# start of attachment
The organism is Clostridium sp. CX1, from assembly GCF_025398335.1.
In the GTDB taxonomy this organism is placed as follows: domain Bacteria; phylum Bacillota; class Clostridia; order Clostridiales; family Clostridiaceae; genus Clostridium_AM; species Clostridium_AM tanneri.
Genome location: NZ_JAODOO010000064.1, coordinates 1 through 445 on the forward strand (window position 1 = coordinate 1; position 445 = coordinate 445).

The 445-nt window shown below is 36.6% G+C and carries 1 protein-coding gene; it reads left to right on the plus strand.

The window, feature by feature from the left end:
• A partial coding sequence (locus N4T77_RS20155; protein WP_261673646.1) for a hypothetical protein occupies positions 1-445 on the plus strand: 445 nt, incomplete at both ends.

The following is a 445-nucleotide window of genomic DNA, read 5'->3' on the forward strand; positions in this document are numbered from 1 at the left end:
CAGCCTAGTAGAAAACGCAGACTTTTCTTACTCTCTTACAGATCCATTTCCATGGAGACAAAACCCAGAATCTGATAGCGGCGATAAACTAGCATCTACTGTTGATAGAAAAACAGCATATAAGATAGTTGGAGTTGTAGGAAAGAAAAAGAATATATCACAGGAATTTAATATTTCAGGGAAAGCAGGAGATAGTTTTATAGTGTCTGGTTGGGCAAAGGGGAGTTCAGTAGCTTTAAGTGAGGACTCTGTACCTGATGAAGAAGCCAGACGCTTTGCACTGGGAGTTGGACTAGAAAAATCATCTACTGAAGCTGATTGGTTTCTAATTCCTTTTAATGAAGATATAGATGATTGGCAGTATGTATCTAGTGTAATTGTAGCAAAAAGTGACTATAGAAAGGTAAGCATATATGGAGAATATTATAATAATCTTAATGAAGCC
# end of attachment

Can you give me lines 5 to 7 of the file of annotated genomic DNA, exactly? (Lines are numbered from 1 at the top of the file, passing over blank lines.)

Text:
The window, feature by feature from the left end:
• A partial coding sequence (locus N4T77_RS20155; protein WP_261673646.1) for a hypothetical protein occupies positions 1-445 on the plus strand: 445 nt, incomplete at both ends.

The following is a 445-nucleotide window of genomic DNA, read 5'->3' on the forward strand; positions in this document are numbered from 1 at the left end: